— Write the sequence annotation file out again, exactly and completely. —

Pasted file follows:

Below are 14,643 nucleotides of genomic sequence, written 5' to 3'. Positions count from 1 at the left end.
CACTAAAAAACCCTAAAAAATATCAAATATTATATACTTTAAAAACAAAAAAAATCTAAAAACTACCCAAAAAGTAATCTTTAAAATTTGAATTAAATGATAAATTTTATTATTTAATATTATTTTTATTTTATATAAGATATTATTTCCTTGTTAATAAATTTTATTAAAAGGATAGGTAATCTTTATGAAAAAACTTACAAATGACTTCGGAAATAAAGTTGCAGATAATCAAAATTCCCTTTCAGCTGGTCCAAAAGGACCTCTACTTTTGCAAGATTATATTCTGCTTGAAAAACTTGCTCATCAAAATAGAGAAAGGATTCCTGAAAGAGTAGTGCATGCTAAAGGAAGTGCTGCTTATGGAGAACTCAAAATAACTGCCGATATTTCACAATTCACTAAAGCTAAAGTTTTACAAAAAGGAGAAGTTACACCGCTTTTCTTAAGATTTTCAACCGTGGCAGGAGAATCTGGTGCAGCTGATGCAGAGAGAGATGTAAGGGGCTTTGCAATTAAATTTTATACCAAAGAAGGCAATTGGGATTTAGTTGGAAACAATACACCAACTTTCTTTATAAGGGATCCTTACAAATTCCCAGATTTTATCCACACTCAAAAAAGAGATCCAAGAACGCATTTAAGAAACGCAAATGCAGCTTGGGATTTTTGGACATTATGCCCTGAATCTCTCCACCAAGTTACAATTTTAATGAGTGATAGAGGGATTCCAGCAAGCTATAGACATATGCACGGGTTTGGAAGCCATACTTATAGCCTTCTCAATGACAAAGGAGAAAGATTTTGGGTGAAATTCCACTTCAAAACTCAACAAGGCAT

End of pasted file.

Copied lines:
Below are 14,643 nucleotides of genomic sequence, written 5' to 3'. Positions count from 1 at the left end.
CACTAAAAAACCCTAAAAAATATCAAATATTATATACTTTAAAAACAAAAAAAATCTAAAAACTACCCAAAAAGTAATCTTTAAAATTTGAATTAAATGATAAATTTTATTATTTAATATTATTTTTATTTTATATAAGATATTATTTCCTTGTTAATAAATTTTATTAAAAGGATAGGTAATCTTTATGAAAAAACTTACAAATGACTTCGGAAATAAAGTTGCAGATAATCAAAATTCCCTTTCAGCTGGTCCAAAAGGACCTCTACTTTTGCAAGATTATATTCTGCTTGAAAAACTTGCTCATCAAAATAGAGAAAGGATTCCTGAAAGAGTAGTGCATGCTAAAGGAAGTGCTGCTTATGGAGAACTCAAAATAACTGCCGATATTTCACAATTCACTAAAGCTAAAGTTTTACAAAAAGGAGAAGTTACACCGCTTTTCTTAAGATTTTCAACCGTGGCAGGAGAATCTGGTGCAGCTGATGCAGAGAGAGATGTAAGGGGCTTTGCAATTAAATTTTATACCAAAGAAGGCAATTGGGATTTAGTTGGAAACAATACACCAACTTTCTTTATAAGGGATCCTTACAAATTCCCAGATTTTATCCACACTCAAAAAAGAGATCCAAGAACGCATTTAAGAAACGCAAATGCAGCTTGGGATTTTTGGACATTATGCCCTGAATCTCTCCACCAAGTTACAATTTTAATGAGTGATAGAGGGATTCCAGCAAGCTATAGACATATGCACGGGTTTGGAAGCCATACTTATAGCCTTCTCAATGACAAAGGAGAAAGATTTTGGGTGAAATTCCACTTCAAAACTCAACAAGGCAT